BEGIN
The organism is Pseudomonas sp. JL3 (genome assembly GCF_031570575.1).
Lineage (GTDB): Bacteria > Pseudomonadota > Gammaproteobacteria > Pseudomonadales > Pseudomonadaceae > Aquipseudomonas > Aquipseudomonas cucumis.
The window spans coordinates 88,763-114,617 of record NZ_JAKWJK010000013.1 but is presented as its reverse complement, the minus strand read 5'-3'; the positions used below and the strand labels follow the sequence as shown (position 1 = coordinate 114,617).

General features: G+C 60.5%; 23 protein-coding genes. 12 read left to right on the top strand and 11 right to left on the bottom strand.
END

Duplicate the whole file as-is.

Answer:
The organism is Pseudomonas sp. JL3 (genome assembly GCF_031570575.1).
Lineage (GTDB): Bacteria > Pseudomonadota > Gammaproteobacteria > Pseudomonadales > Pseudomonadaceae > Aquipseudomonas > Aquipseudomonas cucumis.
The window spans coordinates 88,763-114,617 of record NZ_JAKWJK010000013.1 but is presented as its reverse complement, the minus strand read 5'-3'; the positions used below and the strand labels follow the sequence as shown (position 1 = coordinate 114,617).

General features: G+C 60.5%; 23 protein-coding genes. 12 read left to right on the top strand and 11 right to left on the bottom strand.